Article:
• Functional: Images that function as standalone links, often icons or part of a button
  • Complex: Images that present complex information like graphs, maps and other diagrams

How you write alt text depends on the context of the images. The same image may have different alt text in different contexts, or empty alt text in one context but descriptive alt text in another.

Writing Alt Text

Informational Images

One of the most important concepts is understanding when an image is informational and when it is decorative. Think about what the main point of the image is and how it’s being used on the page:

  • Is the image itself important for understand key information?
  • Does the information in the image exist anywhere else on the page?
  • Is the image part of a link?
  • Is this a complex image that requires more than a sentence to describe?

If you answered yes to any of these, then you likely have a informational image that requires alt text.

Decorative Images

Decorative images are images that do not add information, either because they do not contain information, or they contain information that is already clearly presented as text on the page. You should use an empty alt attribute for the following situations:

  • Repeated Information. If writing an alt description would repeat adjacent text, you probably don’t need it. Someone using a screen reader would have access to that information, and they don’t need to hear it twice.
  • Design Elements. Images that are merely design elements, such as borders or backgrounds, do not actually contain information, and therefore don’t need a description.
  • Stock Images. Stock images are decorative when they are just “eye candy,” are chosen just to break up the text, or when their subjects are so general they do not add any relevant information. Most stock images do not require alt text.

Functional Images

Images that are part of a link or button may need alt text depending on whether the image contains information that is part of the link text. For functional images, you want to describe the function of the image, not the image itself. For example, say “Search” instead of “Magnifying glass”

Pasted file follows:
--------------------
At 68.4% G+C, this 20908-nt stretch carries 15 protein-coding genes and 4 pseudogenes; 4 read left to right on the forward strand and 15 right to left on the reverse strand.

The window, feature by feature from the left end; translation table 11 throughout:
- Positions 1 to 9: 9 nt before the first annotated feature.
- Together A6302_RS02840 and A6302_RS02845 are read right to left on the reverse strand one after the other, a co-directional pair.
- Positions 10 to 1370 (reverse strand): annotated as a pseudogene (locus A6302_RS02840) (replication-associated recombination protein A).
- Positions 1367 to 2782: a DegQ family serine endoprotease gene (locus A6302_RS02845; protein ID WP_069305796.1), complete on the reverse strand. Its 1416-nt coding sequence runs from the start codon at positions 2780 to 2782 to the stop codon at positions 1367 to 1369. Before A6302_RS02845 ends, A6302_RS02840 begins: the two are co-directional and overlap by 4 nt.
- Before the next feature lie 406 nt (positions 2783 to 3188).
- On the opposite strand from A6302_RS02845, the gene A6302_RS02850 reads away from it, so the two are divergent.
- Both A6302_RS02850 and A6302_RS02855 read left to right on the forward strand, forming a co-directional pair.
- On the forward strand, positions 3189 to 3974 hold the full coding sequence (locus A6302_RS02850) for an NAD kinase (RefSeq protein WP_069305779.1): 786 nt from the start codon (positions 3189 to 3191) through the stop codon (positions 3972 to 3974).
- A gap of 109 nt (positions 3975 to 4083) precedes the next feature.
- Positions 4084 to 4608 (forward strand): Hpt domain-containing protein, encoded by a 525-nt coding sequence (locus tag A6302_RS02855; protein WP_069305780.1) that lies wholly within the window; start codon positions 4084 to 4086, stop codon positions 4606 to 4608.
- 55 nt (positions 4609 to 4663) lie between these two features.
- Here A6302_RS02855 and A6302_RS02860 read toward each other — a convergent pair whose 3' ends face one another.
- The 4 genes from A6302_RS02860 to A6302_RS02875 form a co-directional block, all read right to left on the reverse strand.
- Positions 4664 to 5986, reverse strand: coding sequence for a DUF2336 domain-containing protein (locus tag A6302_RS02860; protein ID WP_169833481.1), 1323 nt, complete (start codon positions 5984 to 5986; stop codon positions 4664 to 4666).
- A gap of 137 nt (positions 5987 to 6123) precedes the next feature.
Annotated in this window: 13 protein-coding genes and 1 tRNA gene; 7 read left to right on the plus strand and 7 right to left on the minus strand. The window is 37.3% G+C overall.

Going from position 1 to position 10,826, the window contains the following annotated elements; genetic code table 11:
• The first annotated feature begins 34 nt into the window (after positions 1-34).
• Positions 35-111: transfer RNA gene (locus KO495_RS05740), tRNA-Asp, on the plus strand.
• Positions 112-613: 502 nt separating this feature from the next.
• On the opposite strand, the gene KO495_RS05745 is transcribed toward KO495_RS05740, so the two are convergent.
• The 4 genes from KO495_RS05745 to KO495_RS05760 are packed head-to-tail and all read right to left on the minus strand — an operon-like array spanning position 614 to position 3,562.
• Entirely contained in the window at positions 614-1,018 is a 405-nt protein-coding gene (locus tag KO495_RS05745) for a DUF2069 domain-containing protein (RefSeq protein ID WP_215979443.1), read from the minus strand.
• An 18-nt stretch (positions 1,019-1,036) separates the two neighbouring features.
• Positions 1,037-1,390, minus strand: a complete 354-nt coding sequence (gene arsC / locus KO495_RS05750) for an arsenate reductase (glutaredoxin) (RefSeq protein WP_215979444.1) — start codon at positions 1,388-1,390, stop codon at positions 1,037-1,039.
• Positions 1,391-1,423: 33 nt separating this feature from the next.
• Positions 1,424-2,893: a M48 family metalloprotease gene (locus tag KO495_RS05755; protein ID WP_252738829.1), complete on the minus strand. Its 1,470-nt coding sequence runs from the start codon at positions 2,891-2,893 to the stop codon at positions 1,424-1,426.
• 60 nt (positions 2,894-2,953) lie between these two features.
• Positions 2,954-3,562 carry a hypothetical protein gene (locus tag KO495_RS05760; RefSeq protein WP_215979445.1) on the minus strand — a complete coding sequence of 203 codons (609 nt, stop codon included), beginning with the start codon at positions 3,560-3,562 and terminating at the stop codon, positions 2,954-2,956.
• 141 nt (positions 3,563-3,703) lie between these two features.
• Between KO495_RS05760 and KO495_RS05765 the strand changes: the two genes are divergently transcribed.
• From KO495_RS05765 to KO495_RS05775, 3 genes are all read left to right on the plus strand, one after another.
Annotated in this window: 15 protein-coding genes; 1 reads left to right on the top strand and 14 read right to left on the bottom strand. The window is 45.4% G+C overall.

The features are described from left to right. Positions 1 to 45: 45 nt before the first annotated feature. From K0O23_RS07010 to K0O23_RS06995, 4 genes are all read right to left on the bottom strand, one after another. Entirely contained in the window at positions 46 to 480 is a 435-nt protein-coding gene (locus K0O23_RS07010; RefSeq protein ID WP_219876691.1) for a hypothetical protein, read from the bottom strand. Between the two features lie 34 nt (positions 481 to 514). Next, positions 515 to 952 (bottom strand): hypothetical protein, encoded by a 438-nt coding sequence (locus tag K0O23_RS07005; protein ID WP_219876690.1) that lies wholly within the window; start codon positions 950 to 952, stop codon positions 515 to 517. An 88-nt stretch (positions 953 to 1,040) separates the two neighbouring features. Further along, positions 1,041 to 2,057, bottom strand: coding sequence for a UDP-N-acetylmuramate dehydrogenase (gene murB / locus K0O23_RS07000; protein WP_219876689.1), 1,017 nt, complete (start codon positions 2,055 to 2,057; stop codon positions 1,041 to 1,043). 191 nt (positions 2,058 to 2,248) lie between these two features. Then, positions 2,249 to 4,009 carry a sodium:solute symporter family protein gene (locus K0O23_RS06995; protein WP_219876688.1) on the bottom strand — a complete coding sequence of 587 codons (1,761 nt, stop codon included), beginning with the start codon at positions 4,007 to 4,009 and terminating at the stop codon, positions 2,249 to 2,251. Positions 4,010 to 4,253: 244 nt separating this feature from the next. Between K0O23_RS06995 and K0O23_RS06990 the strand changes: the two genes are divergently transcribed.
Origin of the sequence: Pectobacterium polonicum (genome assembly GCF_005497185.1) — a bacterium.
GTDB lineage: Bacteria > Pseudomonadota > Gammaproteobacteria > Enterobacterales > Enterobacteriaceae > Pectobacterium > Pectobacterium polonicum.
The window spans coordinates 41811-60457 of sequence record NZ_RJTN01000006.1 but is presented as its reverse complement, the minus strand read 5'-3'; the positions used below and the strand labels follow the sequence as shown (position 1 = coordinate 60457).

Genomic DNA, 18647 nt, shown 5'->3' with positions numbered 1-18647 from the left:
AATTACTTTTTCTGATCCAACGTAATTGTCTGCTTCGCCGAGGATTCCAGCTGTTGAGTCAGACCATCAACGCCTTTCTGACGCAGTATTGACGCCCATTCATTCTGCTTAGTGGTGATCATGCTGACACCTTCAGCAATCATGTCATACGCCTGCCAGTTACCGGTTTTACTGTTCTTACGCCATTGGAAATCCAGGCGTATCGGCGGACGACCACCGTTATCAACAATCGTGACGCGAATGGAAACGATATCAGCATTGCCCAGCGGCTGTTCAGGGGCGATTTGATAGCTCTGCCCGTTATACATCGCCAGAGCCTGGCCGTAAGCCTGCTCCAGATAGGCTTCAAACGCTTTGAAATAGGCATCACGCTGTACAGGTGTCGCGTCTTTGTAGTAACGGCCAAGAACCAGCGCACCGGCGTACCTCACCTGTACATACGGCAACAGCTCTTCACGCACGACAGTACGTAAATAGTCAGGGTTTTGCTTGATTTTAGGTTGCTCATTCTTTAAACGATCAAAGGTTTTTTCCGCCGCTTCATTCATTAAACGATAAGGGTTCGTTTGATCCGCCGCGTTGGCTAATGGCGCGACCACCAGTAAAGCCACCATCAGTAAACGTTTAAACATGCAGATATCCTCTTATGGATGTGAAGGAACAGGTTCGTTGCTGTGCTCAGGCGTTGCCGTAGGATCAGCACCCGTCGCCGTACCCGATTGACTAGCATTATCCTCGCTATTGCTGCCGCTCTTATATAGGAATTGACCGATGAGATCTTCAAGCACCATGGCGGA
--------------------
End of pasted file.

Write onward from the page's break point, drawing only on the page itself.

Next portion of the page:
Complex Images

Some images require more than one sentence to describe. This usually means charts, graphs, and other visual diagrams.

One approach is to describe the information directly on the page itself, and not in the alt text. This approach also benefits people with learning and cognitive disabilities who may have difficulty understanding complex information. It is also a potential benefit for everyone, since it gives site visitors another way to make sense of the content. And it’s good for SEO, since it adds keywords that would otherwise be locked in the image.

We recommend going one step further and providing a summary of the complex image using a caption on the page itself. If you take this approach, you use an empty alt attribute alt=””, since all the relevant information is already on the page. If there is no room for a caption, you can put the summary in the alt text and direct the reader to the information on the page.

Structured Content

In some cases, the same image may be used dynamically in different components or pages. If this situation, review all contexts before writing alt text. If the image needs alt text in at least one context, include it, even if it’s not necessary in all contexts. If an image needs alt text in all contexts, use your discretion to decide which alt text to write based on what context is most useful, most common, or most important.


Describe the purpose of the image: In most cases, you should describe the purpose or function of the image in that specific context, as opposed to describing the contents of the image itself. Think what is the point of this image instead of what is this an image of.

Keep it short: People who use screen readers often find overly descriptive alt text tedious and not useful. Ideally alt text should be 4-6 words. If an image is too complex to communicate within that limit, follow best practices for complex images.